L'Chaim

Jewish World Review Dec. 24, 2002/ 19 Teves 5763

Of mitzvahs
and phone calls


By Phil Jacobs


http://www.jewishworldreview.com | BALTIMORE Sometimes, it just pays to really listen to your voicemail. And sometimes, it pays just to go grocery shopping. Rachelle Miller found all of this to be true earlier in the month.

First of all, I don't know how it works in your house. But in my home, with two teens commanding the phone, my messages are usually saved on voicemail ... if I'm lucky. There's a response on the phone that's as instantaneous as it gets. If the call is for a parent, push two to save the call as quickly as possible before the caller says 10 words.

And if I ever get a telephone solicitor, it's typically coming from a voice that sounds very much like a computer. Once, however, my daughter insisted we go listen to a time-share presentation promising a guaranteed free grand prize. Best key chain I've ever "won."

Rachelle Miller of Upper Park Heights is a busy woman. She gets tons of phone calls. She has published the "Eruv List" for the past five years. She is publisher of the "Good Book of Greater Washington" and next year will publish the "Good Book of Baltimore." She is in the business of selling advertising and working with the public, so the phone is a major tool.

And why should she be exempt from the rest of us from getting telephone solicitations? But she heard a voice on her phone telling her that she had won the grand prize in the Center Court Giant Grand Opening Sweepstakes. She figured it was a gimmick, maybe a time-share or airline deal of some sort of offer with a catch to it.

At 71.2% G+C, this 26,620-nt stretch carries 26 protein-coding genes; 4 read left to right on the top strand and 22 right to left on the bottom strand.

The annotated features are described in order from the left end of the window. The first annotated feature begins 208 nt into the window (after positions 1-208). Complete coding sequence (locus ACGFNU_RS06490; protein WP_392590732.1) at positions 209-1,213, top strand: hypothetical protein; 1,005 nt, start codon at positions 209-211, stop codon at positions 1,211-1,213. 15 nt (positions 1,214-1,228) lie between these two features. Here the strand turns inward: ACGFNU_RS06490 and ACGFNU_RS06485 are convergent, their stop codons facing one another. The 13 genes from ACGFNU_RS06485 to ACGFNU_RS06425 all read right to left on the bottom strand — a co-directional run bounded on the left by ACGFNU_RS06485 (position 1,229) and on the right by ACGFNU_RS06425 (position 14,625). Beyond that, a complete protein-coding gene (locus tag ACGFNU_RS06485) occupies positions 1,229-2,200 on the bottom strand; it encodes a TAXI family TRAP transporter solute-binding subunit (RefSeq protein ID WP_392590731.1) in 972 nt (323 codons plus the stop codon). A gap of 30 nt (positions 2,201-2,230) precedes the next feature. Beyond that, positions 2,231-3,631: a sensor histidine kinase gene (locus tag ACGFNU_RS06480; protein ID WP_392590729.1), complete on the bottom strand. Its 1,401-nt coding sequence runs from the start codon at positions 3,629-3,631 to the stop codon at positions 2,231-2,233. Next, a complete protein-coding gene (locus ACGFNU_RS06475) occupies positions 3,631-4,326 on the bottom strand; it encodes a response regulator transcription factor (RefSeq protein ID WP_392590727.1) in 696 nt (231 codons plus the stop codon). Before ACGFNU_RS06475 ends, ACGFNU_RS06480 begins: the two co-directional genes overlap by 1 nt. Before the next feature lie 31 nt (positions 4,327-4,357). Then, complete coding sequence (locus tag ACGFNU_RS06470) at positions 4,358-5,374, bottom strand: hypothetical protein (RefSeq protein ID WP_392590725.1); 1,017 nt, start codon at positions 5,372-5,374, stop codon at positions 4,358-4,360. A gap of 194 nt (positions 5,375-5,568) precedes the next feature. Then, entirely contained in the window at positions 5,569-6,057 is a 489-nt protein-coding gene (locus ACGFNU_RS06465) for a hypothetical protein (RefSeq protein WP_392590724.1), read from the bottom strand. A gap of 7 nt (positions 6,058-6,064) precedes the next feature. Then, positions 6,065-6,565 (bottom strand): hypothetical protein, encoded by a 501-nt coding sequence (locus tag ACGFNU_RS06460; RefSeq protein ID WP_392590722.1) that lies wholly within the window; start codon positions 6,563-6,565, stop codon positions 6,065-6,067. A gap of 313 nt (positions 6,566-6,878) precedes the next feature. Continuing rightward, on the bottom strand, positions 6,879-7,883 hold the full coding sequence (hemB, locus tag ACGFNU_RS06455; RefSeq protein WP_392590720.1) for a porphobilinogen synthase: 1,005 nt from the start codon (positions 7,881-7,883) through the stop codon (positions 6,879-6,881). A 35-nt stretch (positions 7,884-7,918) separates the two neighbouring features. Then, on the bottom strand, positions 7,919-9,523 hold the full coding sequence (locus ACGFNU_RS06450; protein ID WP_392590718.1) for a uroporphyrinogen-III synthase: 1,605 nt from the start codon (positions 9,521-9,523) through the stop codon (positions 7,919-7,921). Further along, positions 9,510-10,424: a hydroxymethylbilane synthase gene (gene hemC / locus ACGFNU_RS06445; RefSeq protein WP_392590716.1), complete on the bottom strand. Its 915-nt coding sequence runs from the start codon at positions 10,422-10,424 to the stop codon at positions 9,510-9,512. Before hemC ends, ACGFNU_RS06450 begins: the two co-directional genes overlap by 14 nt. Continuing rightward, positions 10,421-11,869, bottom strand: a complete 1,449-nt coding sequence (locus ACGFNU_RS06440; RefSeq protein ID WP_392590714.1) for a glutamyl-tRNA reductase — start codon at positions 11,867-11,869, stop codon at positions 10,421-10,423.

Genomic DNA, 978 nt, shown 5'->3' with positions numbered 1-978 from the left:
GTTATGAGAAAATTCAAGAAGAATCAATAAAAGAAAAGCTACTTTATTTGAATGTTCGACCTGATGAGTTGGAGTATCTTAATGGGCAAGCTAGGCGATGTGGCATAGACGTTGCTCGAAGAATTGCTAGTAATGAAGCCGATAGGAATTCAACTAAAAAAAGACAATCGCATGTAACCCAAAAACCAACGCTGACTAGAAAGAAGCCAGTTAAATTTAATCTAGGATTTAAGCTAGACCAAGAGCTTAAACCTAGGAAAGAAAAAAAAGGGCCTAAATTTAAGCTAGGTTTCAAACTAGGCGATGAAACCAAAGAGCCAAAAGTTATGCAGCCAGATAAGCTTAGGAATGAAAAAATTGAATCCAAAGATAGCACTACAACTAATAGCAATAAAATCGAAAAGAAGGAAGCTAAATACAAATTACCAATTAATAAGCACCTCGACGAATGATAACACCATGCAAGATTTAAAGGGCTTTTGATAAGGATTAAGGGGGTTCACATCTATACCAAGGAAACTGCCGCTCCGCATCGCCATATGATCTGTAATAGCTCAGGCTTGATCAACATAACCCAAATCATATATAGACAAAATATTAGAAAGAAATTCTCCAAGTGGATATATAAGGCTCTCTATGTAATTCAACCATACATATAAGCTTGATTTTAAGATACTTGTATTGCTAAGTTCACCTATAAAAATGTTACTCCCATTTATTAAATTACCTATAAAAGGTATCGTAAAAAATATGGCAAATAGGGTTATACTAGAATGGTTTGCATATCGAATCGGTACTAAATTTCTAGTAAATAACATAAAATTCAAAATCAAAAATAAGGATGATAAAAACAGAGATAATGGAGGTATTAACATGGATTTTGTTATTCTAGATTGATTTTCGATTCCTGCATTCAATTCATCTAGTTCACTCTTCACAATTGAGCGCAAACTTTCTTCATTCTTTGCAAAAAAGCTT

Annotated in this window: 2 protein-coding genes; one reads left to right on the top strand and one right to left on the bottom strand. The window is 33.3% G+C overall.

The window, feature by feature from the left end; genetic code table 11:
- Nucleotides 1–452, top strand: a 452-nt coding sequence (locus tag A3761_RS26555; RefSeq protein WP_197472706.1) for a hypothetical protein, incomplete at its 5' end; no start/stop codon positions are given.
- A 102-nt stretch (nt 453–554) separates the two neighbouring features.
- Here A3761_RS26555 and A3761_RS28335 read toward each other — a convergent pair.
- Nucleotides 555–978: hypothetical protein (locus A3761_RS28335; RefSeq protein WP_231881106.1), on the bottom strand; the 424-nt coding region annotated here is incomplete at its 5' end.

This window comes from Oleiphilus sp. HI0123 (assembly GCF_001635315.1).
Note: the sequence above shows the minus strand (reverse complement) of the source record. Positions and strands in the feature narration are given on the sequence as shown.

But at least she got the voicemail.

She called the number left on the phone, feeling there was nothing to lose. Sure enough, it was real. She had won $5,200 in grocery shopping cards from Giant.

Mrs. Miller, the wife of Bert Miller, had never entered any contest. Her Giant Bonus Card number was randomly picked.

She shops at Giant, using the Bais Yaakov certificates she purchases from the school. So while she was doing a mitzvah for Bais Yaakov by purchasing and using its Giant certificates, it positioned her to do an even greater mitzvah. The Millers have two daughters at Bais Yaakov, Ellie-ahna Meira, 13, in seventh grade, and Esther Malka, 11, in sixth grade.

So what's Mrs. Miller going to do with the $5,200? She's decided to give it away, of course. She is giving it to Ahavas Yisrael Charity Fund, the Baltimore volunteer organization that not only feeds those in need but helps out in so many ways here in Jewish Baltimore.

"We've been supporting the Ahavas Yisrael Charity Fund for years," she said. "Baruch HaShem [Thank G-d], I don't need this money because I am working."

But wait, it can get even better. In a letter to Giant, Mrs. Miller has asked the food store chain if it would consider doubling the $5,200 to $10,400. And if that doesn't work, she said she is looking for partners to contact her in the community to add to the fund.

Giant gives away some $2 million each year to various charitable projects. For those so inclined to become a "partner" of Mrs. Miller's, simply send a check to Ahavas Yisrael Charity Fund, 6400 Cross Country Blvd., Baltimore, Md. 21215. Write "Giant Matching Fund" on the check memo. By the way, there were, according to a Giant spokesman, other prizes as well, such as a TV-VCR and lesser amounts of Giant food gift certificates.

But clearly, Mrs. Miller and now Ahavas Yisrael were the big winners. Mrs. Miller is making the donation in memory of her parents, Rose and Joseph Chrystol.

"It also happened during Chanukah time," added Mrs. Miller. "This is a wonderful time for us. Ellie-ahna was born during Chanukah, and it's the time when my husband and I were engaged. So personally, it's very special."

Said Eli Schlossberg, trustee of Ahavas Yisrael: "Rachelle Miller is representative of the wonderful and generous Baltimore community in their support of the highest attributes of tzedakah in supporting the less fortunate of our community."

The lesson here: if there's a mitzvah involved, you win without even entering a contest.

But second, listen to your voicemail.


JWR contributor Phil Jacobs is Editor of Baltimore Jewish Times. Send your comments to him by clicking here.


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